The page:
A recent piece in The New York Times headlined It’s Not Always Depression gave me the chance to play amateur psychologist.
Join me on the couch as we explore emotions and how they affect the way we view ourselves or feel on any given day. To make this even more real, take yourself back to when your world was rocked to its core.
I’m now back in the days of the year 2003.
Our quest starts with this nugget from Hilary Jacobs Hendel, the author of The New York Times piece:
“…it helps to know that there are basically two categories of emotions. There are core emotions, like anger, joy and sadness, which when experienced viscerally lead to a sense of relief and clarity (even if they are initially unpleasant). And there are inhibitory emotions, like shame, guilt and anxiety, which serve to block you from experiencing core emotions.”
Go on … how does that make you feel?
Well apparently, that’s the point — experiencing shame as a result of infertility and failed treatments led to not feeling.
So let’s do a little more digging here.
Okay. At its core shame is “believing we are unworthy of love and belonging or not good enough.” Worse still, the consequences of shame are low self-esteem, diminished self image, poor self concept, and deficient body-image. According to the experts, shame itself produces self-doubt and disrupts both security and confidence. It can become an impediment to the experience of belonging.
Add in a few more inhibitory emotions — a little guilt and anxiety …
Whoa. It’s no wonder that many women come away from infertility as emotional head cases — oh, sorry, that’s my unscientific term to describe how I felt for an extended period of time.
From the psychoanalyst and psychology community, I learned that shame arises when one’s ‘defects’ are exposed to others, and results from the negative evaluation (whether real or imagined) of others; guilt, on the other hand, comes from one’s own negative evaluation of oneself, for instance, when one acts contrary to one’s values or idea of one’s self.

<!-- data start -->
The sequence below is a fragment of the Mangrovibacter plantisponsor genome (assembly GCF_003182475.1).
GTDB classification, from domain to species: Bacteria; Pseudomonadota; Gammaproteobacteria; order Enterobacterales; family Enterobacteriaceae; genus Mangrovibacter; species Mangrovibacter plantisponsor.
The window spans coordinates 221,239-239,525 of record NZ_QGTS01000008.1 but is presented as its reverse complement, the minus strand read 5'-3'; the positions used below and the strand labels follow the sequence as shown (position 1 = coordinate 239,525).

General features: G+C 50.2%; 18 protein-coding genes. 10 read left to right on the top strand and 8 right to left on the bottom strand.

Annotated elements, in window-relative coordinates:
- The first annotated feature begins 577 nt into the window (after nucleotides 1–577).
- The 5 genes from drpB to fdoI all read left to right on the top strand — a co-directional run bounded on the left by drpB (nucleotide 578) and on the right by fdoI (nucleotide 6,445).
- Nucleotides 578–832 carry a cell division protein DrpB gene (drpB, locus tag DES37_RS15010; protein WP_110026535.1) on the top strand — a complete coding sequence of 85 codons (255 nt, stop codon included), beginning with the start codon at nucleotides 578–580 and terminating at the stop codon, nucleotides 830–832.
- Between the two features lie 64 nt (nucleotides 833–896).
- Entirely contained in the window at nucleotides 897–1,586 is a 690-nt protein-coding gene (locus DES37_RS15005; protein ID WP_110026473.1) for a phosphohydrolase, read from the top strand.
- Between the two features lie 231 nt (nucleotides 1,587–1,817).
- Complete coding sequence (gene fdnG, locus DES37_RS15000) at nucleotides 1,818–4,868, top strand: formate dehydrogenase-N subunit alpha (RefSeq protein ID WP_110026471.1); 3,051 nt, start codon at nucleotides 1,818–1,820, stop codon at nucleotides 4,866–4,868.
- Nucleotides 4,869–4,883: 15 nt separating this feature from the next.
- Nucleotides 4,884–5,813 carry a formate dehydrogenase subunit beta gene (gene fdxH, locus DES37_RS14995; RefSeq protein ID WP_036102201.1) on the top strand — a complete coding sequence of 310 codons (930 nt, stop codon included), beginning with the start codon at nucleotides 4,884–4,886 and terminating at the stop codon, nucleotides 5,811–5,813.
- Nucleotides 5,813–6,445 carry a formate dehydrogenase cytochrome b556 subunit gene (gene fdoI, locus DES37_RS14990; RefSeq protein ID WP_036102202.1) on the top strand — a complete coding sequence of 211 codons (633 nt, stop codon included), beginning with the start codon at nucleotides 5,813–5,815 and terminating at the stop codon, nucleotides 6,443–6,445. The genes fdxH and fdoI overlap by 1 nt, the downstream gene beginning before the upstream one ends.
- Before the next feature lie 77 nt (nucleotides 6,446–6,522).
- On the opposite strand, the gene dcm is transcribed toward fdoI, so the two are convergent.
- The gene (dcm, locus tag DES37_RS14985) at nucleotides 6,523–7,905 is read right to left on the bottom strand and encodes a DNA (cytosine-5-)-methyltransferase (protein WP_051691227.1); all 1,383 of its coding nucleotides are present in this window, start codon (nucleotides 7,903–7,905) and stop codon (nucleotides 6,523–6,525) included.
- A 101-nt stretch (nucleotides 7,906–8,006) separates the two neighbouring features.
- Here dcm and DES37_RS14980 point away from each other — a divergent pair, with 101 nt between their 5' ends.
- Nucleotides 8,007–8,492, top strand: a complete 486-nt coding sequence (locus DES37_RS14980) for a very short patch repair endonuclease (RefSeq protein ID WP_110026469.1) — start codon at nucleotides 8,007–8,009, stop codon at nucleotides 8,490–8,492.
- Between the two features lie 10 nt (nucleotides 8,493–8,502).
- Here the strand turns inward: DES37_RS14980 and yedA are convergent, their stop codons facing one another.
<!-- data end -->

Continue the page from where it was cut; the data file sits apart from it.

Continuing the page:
And what happens to those experiencing chronic shame and other inhibitory emotions?
According to Hendel, her patient…
“blames himself for what he is feeling and concludes that there must be something wrong with him. This all happens unconsciously.”
Okay now we’re on to something…a breakthrough, perhaps.
This therapist is a proponent of something called accelerated experiential dynamic psychotherapy — recognizing what is happening and how to manage the experience. The answer, she says: “somehow they need to recover themselves.”
Yes. And let’s not forget what author Tracey Cleantis and Dr. Marni Rosner have both raised in their work.
Per Tracey, “simply naming and voicing how we feel, we can change how we feel for the better. ‘Hello, anger, I am really feeling you.’ ”
Marni described in an interview with Social Work Today, “We can help women work through the trauma and shame of infertility so it doesn’t get ‘stuck’ in their bodies and minds by assisting them in developing a narrative around their infertility. This involves identifying all the losses—social, identity, ancillary—and helping clients articulate what the losses mean to them. This is fundamental in helping to integrate the loss into one’s life story.”
Excellent. And now over to you dear readers, what do these concepts and approaches elicit for you?
p.s. I would also like to add a shout out to my friend Cathy Broadwell who writes about her infertility experience in this piece, Listening is An Act of Love.
p.p.s. I am really taken by this inhibitory emotion concept, so I’m curious …
[socialpoll id=” 2257836″]
Updated 3/23/2015: In the anonymous “other” category the answers coming in include: sad (several mentions), alone (several mentions), angry (several mentions), hopeless (several mentions) along with lost, unempowered, rageful, desperate, jealous, misunderstood, withdrawn, bitter, bereaved …